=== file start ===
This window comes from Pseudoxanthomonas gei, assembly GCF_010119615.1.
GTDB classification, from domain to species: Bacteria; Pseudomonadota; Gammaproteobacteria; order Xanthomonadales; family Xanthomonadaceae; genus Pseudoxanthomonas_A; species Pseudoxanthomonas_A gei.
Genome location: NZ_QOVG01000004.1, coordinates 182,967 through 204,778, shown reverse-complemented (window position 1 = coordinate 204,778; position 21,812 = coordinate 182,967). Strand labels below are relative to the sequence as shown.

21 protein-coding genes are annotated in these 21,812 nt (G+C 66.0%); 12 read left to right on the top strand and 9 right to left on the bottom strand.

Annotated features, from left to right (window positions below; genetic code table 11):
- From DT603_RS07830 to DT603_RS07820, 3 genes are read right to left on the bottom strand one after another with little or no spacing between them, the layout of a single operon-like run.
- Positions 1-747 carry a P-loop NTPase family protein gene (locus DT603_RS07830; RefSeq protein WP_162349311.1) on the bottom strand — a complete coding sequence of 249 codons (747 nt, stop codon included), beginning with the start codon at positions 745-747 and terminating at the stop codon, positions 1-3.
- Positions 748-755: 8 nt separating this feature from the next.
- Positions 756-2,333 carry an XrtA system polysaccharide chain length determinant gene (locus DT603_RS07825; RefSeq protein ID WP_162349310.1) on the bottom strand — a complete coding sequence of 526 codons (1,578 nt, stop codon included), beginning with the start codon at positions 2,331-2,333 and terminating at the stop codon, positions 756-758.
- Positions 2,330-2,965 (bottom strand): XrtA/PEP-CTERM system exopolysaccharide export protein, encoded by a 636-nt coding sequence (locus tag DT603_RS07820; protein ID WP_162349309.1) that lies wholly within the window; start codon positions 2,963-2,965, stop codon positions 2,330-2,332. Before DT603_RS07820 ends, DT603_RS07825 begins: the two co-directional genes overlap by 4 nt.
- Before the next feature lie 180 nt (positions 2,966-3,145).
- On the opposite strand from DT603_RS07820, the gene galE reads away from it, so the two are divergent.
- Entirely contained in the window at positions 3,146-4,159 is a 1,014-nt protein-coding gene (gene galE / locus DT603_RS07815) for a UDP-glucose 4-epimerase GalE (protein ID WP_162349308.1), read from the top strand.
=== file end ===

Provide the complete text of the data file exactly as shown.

This window comes from Pseudoxanthomonas gei, assembly GCF_010119615.1.
GTDB classification, from domain to species: Bacteria; Pseudomonadota; Gammaproteobacteria; order Xanthomonadales; family Xanthomonadaceae; genus Pseudoxanthomonas_A; species Pseudoxanthomonas_A gei.
Genome location: NZ_QOVG01000004.1, coordinates 182,967 through 204,778, shown reverse-complemented (window position 1 = coordinate 204,778; position 21,812 = coordinate 182,967). Strand labels below are relative to the sequence as shown.

21 protein-coding genes are annotated in these 21,812 nt (G+C 66.0%); 12 read left to right on the top strand and 9 right to left on the bottom strand.

Annotated features, from left to right (window positions below; genetic code table 11):
- From DT603_RS07830 to DT603_RS07820, 3 genes are read right to left on the bottom strand one after another with little or no spacing between them, the layout of a single operon-like run.
- Positions 1-747 carry a P-loop NTPase family protein gene (locus DT603_RS07830; RefSeq protein WP_162349311.1) on the bottom strand — a complete coding sequence of 249 codons (747 nt, stop codon included), beginning with the start codon at positions 745-747 and terminating at the stop codon, positions 1-3.
- Positions 748-755: 8 nt separating this feature from the next.
- Positions 756-2,333 carry an XrtA system polysaccharide chain length determinant gene (locus DT603_RS07825; RefSeq protein ID WP_162349310.1) on the bottom strand — a complete coding sequence of 526 codons (1,578 nt, stop codon included), beginning with the start codon at positions 2,331-2,333 and terminating at the stop codon, positions 756-758.
- Positions 2,330-2,965 (bottom strand): XrtA/PEP-CTERM system exopolysaccharide export protein, encoded by a 636-nt coding sequence (locus tag DT603_RS07820; protein ID WP_162349309.1) that lies wholly within the window; start codon positions 2,963-2,965, stop codon positions 2,330-2,332. Before DT603_RS07820 ends, DT603_RS07825 begins: the two co-directional genes overlap by 4 nt.
- Before the next feature lie 180 nt (positions 2,966-3,145).
- On the opposite strand from DT603_RS07820, the gene galE reads away from it, so the two are divergent.
- Entirely contained in the window at positions 3,146-4,159 is a 1,014-nt protein-coding gene (gene galE / locus DT603_RS07815) for a UDP-glucose 4-epimerase GalE (protein ID WP_162349308.1), read from the top strand.